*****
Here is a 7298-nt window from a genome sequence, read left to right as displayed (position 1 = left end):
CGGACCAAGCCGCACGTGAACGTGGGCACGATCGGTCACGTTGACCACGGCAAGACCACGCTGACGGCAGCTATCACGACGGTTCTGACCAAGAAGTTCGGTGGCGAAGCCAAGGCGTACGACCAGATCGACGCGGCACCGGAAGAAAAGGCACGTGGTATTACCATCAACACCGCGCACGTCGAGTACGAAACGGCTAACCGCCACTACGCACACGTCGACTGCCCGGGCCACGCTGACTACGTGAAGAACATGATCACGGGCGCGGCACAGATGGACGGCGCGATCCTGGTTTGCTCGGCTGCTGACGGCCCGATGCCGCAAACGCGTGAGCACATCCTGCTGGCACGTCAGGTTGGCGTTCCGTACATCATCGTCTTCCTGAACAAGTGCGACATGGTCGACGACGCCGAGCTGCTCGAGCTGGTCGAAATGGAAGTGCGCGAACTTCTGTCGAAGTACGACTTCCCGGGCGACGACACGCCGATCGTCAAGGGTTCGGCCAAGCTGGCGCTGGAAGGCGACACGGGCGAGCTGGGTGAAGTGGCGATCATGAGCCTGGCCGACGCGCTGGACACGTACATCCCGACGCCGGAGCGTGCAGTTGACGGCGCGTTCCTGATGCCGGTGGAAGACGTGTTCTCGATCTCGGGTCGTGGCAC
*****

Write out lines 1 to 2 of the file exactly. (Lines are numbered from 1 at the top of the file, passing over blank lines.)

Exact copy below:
Here is a 7298-nt window from a genome sequence, read left to right as displayed (position 1 = left end):
CGGACCAAGCCGCACGTGAACGTGGGCACGATCGGTCACGTTGACCACGGCAAGACCACGCTGACGGCAGCTATCACGACGGTTCTGACCAAGAAGTTCGGTGGCGAAGCCAAGGCGTACGACCAGATCGACGCGGCACCGGAAGAAAAGGCACGTGGTATTACCATCAACACCGCGCACGTCGAGTACGAAACGGCTAACCGCCACTACGCACACGTCGACTGCCCGGGCCACGCTGACTACGTGAAGAACATGATCACGGGCGCGGCACAGATGGACGGCGCGATCCTGGTTTGCTCGGCTGCTGACGGCCCGATGCCGCAAACGCGTGAGCACATCCTGCTGGCACGTCAGGTTGGCGTTCCGTACATCATCGTCTTCCTGAACAAGTGCGACATGGTCGACGACGCCGAGCTGCTCGAGCTGGTCGAAATGGAAGTGCGCGAACTTCTGTCGAAGTACGACTTCCCGGGCGACGACACGCCGATCGTCAAGGGTTCGGCCAAGCTGGCGCTGGAAGGCGACACGGGCGAGCTGGGTGAAGTGGCGATCATGAGCCTGGCCGACGCGCTGGACACGTACATCCCGACGCCGGAGCGTGCAGTTGACGGCGCGTTCCTGATGCCGGTGGAAGACGTGTTCTCGATCTCGGGTCGTGGCAC